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Tips on surviving Christmas with a fussy eater

 
Is your toddler or preschooler a fussy eater? It can be stressful at the best of times trying to find food that they’ll eat, but with the Christmas holidays just around the corner you may experience added pressure. However, there are some great ways to support your toddler or preschooler to help avoid some of the flash points that can dampen your Christmas cheer.
Is your toddler or preschooler a fussy eater?

It can be stressful at the best of times trying to find food that they’ll eat, but with the Christmas holidays just around the corner you may experience added pressure. Especially if you’re out and about, going away on holiday or catching up with friends over the festive season.

However, there are some great ways to support your toddler or preschooler to help avoid some of the flash points that can dampen your Christmas cheer.
 

Tips on surviving Christmas with a fussy eater


1. RELAX

We are our child’s most important relationship, so how we feel around food and feeding greatly influences  ow they behave. As challenging as it is to not worry about food around Christmas, the more we stress the more likely your toddler or preschooler will too.

2. PRE-EMPT

We all have well-meaning friends and relatives who like to ‘help’ us parent. Where you can, make a quick phone call or send an email to explain that as much as you are working on supporting your child to eat more variety of foods, Christmas is not the time to do this.

3. EXPECTATIONS

If we have a toddler or preschooler that eats no meat, no sauces and no vegetables, the chances of them looking forward to a full Christmas meal with all the trimmings is slim. Instead, treat each meal with realistic expectations to help to avoid disappointment and frustration.

4. ENJOYMENT

Holidays are for the enjoyment of everyone. This is especially true of Christmas Day. A time for toddlers and preschoolers to be excited about what they’re going to eat. Does it really matter if they choose cheese and crackers over meat and veges for just one day?

5. EXPLAIN

Knowing what to expect can be very comforting for a toddler or preschooler who is anxious around food. Explain what’s going to happen and how you are going to support them. This can enable them to relax. The more relaxed they are, the more likely they are to eat.

6. ROUTINES

Having routines, even on holidays, is very comforting for children. If lunches and evening meals are going to be more ad hoc, then plan for a familiar and predictable breakfast. For a lot of picky eaters this is an easier meal. Making sure they are eating well first thing allows you to relax a little during the day.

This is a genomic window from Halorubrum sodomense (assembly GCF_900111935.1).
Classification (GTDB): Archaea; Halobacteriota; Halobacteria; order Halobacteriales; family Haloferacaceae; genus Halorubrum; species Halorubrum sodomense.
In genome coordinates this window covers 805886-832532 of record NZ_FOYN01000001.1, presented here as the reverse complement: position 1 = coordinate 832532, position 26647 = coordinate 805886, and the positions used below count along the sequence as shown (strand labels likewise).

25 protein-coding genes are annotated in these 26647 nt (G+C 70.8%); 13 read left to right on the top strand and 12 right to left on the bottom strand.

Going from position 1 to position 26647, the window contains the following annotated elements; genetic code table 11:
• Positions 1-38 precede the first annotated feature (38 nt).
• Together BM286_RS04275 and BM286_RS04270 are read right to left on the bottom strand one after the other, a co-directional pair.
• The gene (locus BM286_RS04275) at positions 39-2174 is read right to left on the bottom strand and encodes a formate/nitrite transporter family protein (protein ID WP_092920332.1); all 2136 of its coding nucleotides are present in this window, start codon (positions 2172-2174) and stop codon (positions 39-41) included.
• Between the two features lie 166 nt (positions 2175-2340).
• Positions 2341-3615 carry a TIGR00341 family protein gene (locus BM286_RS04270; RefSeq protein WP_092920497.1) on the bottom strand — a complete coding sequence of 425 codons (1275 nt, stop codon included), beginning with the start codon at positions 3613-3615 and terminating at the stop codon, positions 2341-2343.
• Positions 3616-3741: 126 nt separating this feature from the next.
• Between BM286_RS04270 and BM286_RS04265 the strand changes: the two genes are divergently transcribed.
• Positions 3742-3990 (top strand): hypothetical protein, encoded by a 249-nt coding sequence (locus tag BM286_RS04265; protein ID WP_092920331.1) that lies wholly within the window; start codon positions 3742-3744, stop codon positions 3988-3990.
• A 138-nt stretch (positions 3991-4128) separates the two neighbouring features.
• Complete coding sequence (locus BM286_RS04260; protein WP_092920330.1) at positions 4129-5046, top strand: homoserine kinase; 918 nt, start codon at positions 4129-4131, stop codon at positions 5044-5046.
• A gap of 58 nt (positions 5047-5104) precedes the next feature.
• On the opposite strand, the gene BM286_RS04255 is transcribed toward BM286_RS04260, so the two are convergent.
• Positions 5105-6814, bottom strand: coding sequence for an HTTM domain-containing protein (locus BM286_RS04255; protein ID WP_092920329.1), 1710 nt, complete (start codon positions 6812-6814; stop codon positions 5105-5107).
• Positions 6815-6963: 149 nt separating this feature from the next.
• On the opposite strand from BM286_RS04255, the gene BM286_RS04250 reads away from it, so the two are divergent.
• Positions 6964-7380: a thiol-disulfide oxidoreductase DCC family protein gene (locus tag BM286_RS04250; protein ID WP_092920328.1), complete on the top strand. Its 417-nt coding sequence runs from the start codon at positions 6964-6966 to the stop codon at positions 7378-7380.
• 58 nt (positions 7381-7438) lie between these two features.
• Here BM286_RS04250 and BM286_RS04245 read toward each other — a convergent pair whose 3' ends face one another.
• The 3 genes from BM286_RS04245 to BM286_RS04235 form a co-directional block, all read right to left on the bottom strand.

7. PLAN

Travelling or spending time with friends and relatives can send timing and menus totally off to left field. We have all been to a dinner where food doesn’t arrive until 9.00pm – eek! Make sure you make provision for those times when food isn’t going to be served in time or where the menu doesn’t tick boxes for your toddler or preschooler. A low pressure way to do this is to bring a shared plate to social events. It enables your children to eat without inconveniencing anyone else or drawing attention to their eating habits.

8. FAMILIARITY

We are always more comfortable when we’re around things that we’re familiar with. This applies to both objects and food. If your toddler or preschooler has a favourite plate or cutlery, bring them along. This can help bridge a discomfort gap. With food we can do this by ensuring there are always things at the table that they recognise.

9. AUTONOMY

Your toddler or preschooler is more likely to eat if they feel they have some control. Allow them to choose which foods to put onto their plate. You can set some boundaries so they don’t come back with just a pile of cookies! If we are serving, then small portions are always less overwhelming than big piles of food.

10. BOUNDARIES

Set some firm guidelines around mealtimes to create certainty for the whole family. For example, everyone stays at the table for 15 minutes and participates in the celebrations, even if they are not eating. Or stating ‘we won’t be having any more food for the next 2 hours so please make sure you’ve had enough to eat’.

Source: This article was kindly written for us by The Confident Eater - giving you the tools, the strategies and the confidence to get your picky eater eating.
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